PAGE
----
It is easy to sympathise with this, if you forget that it will also mean that university standards will fall, irrecoverably. It should not be possible to buy privilege in education. It is obvious that ability and merit alone should be our guide.

But that is exactly where we were heading in this country until the Left-liberal levellers got to work. Mr Clegg thinks that ‘little has changed’ in the past 50 years. Oh yes it has. It has got much worse, thanks to people like him.

In 1965, just before most grammar schools and Scottish academies were abolished, 57 per cent of places at Oxford University were taken by pupils from state grammar schools or direct grant schools (independent schools that gave large numbers of free places on merit, a fine system done away with in 1975 in another wave of vindictive Leftist spite).

What is more important, the number of state school entrants was rising rapidly, and had done ever since 1945, when the grammar schools were opened to all who could qualify.

No special concessions were made in those days. The grammar school boys and girls were there by absolute right. These brilliant people still hold high positions in every profession and activity.

But after 1965, the flow dried up, and instead of having a proper, qualified elite, we had to make do with privileged ninnies such as Mr Clegg instead.

Either they had gone to hugely expensive private schools, as he did, or they arrived at the top via the rich, well-connected socialist’s route to privilege, a semi-secret network of excellent state schools, some religious, some with tiny catchment areas where most people cannot afford to live, some with other elaborate arrangements to keep out the masses.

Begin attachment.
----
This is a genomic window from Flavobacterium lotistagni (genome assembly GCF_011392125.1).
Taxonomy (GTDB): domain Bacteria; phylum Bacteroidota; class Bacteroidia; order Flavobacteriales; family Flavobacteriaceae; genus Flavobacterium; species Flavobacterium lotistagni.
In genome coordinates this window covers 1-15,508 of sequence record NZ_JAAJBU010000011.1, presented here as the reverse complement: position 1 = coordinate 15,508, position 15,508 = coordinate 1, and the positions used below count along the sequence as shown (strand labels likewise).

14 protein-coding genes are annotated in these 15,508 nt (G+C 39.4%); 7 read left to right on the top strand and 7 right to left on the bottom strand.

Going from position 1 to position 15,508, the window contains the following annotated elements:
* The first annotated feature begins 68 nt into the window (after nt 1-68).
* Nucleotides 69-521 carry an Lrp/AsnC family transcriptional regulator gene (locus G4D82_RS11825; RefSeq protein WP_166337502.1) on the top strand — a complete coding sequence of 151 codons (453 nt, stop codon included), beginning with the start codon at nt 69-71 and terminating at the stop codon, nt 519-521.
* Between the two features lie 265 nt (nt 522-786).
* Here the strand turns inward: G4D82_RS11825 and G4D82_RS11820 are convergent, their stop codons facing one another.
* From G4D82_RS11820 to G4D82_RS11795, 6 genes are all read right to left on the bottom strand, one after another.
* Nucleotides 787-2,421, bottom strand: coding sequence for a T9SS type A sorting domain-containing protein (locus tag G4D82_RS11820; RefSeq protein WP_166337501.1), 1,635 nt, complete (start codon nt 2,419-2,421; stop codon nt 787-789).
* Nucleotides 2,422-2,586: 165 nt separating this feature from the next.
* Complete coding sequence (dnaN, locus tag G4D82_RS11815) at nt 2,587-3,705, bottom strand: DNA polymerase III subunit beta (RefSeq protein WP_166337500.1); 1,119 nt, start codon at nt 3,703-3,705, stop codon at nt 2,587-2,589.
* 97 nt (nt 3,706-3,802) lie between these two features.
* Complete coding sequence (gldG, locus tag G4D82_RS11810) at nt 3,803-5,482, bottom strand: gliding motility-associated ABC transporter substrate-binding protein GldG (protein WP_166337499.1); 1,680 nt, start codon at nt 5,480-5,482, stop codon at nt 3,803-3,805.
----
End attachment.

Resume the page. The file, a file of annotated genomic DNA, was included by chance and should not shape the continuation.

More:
These schools – the Roman Catholic London Oratory that atheist Mr Clegg has visited as a prospective parent is an example – are officially comprehensive. But, in fact, they are comprehensive in the same way that 10 Downing Street is an inner-city terrace house.

What does Mr Clegg plan to do for his children? Does he plan to toss them into a bog-standard comp, where they will have to struggle to learn from demoralised supply teachers amid the shouting, the mobile phone calls and the fights?

Will he then feel his parental duty has been done if, despite the fact that they know very little, they are given privileged access to Oxbridge, but are unable to benefit from its rigour? I doubt it.

He won’t talk about it. He thinks it’s none of our business. Well, he is wrong. He has made it our business by supporting and defending a system that slams the gates of good schools in the faces of all those who are not rich.


Chancellor slams Australia's university fee system as 'communist'

AUSTRALIA'S higher education system is akin to communism, one of the country's leading academics said yesterday.

Monash University chancellor Alan Finkel told the National Press Club the "centralised" system, in which the federal government sets course fees, was hampering Australia's research and innovation promise.

"What's happened in the last few years is they've freed up student demand so we've gone from a controlled sector … [that sets student numbers] but they've maintained central control, what I like to think of as a communist system in terms of how the universities are controlled from the federal government, which means we can't set fees," Dr Finkel said.